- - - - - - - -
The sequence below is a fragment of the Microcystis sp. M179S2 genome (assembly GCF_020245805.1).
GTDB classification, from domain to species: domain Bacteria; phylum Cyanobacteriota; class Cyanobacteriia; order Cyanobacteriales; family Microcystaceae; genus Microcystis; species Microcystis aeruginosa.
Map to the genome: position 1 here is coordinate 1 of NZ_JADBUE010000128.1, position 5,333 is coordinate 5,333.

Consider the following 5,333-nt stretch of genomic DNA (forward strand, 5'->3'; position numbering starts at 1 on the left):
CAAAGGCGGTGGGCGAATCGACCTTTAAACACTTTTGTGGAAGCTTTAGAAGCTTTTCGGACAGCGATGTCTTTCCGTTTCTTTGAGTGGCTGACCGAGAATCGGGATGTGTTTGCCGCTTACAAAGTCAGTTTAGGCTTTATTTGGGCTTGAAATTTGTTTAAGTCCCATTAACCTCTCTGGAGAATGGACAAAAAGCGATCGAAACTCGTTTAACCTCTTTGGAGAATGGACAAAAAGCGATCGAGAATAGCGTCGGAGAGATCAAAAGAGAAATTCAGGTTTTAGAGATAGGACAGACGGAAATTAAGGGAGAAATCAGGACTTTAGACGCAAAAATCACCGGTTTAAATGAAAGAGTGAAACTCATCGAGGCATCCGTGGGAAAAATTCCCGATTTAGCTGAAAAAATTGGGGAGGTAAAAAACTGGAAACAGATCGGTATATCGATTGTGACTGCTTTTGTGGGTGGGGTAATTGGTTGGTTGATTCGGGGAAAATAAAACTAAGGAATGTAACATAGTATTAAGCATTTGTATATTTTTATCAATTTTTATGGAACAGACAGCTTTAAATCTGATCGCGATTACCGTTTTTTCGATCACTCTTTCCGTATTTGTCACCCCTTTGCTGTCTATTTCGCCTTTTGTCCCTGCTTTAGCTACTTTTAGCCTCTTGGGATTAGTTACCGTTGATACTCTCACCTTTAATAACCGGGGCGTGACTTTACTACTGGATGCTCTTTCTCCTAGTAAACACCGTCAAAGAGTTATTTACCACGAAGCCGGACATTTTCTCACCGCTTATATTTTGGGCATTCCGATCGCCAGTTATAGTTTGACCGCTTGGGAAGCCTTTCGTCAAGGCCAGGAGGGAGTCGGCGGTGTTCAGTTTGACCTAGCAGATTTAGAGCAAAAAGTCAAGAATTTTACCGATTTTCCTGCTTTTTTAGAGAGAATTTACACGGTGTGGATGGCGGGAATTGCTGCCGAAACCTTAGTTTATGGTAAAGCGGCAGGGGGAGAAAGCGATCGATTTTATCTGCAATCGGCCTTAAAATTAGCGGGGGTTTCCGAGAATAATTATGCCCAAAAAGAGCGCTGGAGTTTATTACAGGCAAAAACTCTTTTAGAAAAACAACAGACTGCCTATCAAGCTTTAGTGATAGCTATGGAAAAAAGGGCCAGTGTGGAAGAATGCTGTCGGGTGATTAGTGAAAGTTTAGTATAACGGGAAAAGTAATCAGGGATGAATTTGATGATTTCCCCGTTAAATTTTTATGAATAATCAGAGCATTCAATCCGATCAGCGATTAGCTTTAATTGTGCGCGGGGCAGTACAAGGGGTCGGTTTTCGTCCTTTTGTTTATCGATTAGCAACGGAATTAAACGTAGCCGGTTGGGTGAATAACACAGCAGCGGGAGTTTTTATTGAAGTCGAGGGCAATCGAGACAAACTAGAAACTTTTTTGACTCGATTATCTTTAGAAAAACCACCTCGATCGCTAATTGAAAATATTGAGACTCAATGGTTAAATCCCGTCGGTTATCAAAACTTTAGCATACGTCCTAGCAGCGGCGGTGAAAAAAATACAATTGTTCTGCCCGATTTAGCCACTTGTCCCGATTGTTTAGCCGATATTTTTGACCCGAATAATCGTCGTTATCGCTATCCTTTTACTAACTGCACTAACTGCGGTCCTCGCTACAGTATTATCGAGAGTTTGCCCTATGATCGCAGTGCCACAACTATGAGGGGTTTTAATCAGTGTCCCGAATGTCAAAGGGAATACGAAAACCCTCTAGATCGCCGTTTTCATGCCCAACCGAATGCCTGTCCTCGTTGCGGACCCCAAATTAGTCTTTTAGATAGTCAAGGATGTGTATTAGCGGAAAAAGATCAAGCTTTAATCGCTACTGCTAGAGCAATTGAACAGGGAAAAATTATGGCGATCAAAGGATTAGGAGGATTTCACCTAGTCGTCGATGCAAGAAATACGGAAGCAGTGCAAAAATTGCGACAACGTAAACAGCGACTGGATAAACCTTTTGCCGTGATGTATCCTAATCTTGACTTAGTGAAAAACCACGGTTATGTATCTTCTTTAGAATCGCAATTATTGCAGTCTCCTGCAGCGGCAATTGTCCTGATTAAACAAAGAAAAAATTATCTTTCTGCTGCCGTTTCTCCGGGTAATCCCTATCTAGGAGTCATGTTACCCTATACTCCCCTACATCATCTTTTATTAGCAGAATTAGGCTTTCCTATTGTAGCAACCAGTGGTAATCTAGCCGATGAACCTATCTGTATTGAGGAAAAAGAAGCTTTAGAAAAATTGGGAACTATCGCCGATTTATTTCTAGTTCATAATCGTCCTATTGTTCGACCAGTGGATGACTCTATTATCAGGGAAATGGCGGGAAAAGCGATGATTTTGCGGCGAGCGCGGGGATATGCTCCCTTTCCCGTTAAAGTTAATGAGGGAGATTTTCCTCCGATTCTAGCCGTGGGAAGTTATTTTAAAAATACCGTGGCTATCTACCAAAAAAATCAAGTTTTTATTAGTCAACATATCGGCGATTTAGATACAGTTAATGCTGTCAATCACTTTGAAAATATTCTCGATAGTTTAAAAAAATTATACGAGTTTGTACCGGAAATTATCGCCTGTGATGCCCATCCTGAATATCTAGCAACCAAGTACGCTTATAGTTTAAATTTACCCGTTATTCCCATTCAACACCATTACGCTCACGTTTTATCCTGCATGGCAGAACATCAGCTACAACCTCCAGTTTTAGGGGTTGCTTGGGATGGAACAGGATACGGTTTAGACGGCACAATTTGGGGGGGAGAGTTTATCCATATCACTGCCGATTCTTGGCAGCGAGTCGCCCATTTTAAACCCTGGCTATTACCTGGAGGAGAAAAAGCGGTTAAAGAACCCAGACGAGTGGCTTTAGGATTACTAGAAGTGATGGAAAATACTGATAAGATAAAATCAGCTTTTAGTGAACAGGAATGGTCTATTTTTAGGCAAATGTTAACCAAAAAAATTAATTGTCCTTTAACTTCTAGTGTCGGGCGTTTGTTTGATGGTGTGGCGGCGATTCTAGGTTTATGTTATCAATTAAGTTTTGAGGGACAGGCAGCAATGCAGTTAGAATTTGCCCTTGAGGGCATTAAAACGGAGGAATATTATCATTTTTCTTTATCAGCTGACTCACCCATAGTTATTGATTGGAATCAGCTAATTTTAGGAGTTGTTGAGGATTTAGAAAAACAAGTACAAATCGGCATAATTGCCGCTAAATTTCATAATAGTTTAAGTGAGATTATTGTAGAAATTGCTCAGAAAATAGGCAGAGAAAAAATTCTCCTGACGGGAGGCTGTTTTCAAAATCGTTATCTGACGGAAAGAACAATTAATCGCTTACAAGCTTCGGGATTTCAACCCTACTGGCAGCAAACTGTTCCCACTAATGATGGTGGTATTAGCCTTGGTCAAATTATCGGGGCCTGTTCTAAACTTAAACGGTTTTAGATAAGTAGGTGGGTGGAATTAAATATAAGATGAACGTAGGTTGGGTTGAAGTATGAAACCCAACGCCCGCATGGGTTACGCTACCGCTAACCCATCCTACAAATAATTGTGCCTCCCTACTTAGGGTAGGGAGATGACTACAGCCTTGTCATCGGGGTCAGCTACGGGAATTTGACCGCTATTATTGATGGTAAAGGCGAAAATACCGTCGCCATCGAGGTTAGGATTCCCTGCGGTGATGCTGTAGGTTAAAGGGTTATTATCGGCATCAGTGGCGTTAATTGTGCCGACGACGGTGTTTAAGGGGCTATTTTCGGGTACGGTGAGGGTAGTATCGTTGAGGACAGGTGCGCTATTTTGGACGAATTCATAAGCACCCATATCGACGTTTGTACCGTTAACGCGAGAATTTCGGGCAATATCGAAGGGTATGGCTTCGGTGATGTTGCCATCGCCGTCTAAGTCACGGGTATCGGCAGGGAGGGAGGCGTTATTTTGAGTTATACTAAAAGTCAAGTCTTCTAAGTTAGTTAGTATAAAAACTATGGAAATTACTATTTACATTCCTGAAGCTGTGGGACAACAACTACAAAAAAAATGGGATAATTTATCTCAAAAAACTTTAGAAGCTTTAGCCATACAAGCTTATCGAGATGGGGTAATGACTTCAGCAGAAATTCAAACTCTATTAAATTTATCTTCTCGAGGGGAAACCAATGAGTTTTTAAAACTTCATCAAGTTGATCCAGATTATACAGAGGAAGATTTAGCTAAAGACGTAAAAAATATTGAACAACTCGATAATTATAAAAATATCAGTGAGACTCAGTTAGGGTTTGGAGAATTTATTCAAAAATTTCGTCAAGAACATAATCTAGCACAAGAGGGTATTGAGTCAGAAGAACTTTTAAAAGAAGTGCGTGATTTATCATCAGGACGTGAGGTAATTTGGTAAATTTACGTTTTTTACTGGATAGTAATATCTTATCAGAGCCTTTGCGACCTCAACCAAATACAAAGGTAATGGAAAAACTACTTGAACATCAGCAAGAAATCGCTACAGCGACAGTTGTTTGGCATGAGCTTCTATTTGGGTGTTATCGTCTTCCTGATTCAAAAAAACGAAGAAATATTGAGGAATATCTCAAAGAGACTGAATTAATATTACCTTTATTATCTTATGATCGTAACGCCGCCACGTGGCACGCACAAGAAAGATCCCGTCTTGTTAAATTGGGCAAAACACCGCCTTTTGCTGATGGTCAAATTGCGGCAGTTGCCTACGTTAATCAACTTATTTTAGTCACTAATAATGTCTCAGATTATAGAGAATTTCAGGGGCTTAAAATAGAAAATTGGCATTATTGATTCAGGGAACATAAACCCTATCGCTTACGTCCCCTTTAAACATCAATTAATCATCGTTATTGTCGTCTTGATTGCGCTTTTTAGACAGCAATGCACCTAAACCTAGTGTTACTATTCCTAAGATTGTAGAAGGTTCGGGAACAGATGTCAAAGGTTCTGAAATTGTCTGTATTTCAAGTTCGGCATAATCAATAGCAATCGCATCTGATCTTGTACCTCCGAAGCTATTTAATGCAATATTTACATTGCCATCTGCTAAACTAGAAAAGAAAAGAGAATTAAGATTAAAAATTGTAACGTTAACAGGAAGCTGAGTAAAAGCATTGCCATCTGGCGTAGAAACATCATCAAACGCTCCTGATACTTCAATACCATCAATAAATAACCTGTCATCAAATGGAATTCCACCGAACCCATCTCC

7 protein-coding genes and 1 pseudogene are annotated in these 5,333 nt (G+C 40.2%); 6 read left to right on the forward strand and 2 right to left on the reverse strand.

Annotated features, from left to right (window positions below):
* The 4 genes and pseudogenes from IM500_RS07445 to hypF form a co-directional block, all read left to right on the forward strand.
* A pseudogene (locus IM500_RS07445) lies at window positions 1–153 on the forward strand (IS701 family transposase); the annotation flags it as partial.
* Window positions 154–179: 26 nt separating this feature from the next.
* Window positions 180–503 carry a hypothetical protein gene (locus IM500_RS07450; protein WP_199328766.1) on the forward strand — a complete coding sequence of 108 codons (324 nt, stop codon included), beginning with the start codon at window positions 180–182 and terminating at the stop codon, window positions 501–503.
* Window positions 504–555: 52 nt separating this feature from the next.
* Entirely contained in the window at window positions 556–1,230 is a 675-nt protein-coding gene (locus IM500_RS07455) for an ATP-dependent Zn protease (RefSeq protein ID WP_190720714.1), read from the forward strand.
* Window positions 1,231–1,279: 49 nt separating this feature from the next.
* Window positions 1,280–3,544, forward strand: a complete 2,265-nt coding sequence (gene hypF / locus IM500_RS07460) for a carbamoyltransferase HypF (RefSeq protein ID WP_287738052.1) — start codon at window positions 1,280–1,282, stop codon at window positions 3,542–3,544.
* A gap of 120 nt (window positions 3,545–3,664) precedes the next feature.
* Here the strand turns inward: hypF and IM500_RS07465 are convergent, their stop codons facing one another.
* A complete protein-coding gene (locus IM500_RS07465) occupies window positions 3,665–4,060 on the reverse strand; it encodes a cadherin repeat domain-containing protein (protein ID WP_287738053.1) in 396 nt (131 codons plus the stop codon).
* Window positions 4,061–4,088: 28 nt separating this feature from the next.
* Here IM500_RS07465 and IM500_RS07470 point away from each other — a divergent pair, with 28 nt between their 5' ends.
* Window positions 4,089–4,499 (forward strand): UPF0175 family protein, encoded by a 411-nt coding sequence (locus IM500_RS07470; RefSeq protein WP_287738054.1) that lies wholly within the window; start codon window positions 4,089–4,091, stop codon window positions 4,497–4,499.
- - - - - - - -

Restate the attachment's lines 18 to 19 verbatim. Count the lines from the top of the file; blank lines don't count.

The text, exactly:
* A complete protein-coding gene (locus IM500_RS07465) occupies window positions 3,665–4,060 on the reverse strand; it encodes a cadherin repeat domain-containing protein (protein ID WP_287738053.1) in 396 nt (131 codons plus the stop codon).
* Window positions 4,061–4,088: 28 nt separating this feature from the next.